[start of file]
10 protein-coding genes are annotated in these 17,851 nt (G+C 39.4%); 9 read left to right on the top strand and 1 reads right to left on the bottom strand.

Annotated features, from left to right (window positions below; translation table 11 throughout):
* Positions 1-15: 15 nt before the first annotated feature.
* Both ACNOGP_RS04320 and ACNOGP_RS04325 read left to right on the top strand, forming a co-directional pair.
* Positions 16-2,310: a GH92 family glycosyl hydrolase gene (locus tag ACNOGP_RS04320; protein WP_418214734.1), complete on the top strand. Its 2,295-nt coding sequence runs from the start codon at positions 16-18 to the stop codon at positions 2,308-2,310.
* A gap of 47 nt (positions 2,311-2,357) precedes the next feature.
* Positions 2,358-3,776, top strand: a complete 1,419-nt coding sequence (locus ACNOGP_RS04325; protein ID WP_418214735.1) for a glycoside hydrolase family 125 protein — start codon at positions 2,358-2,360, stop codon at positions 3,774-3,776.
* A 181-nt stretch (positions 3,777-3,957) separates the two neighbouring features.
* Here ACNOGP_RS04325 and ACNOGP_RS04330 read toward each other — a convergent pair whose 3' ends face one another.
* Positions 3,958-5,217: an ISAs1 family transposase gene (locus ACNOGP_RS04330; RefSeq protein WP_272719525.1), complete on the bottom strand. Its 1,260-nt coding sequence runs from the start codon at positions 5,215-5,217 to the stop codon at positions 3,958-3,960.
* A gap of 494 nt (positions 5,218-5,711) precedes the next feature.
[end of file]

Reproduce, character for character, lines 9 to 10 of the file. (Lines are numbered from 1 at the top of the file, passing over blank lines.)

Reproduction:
* Here ACNOGP_RS04325 and ACNOGP_RS04330 read toward each other — a convergent pair whose 3' ends face one another.
* Positions 3,958-5,217: an ISAs1 family transposase gene (locus ACNOGP_RS04330; RefSeq protein WP_272719525.1), complete on the bottom strand. Its 1,260-nt coding sequence runs from the start codon at positions 5,215-5,217 to the stop codon at positions 3,958-3,960.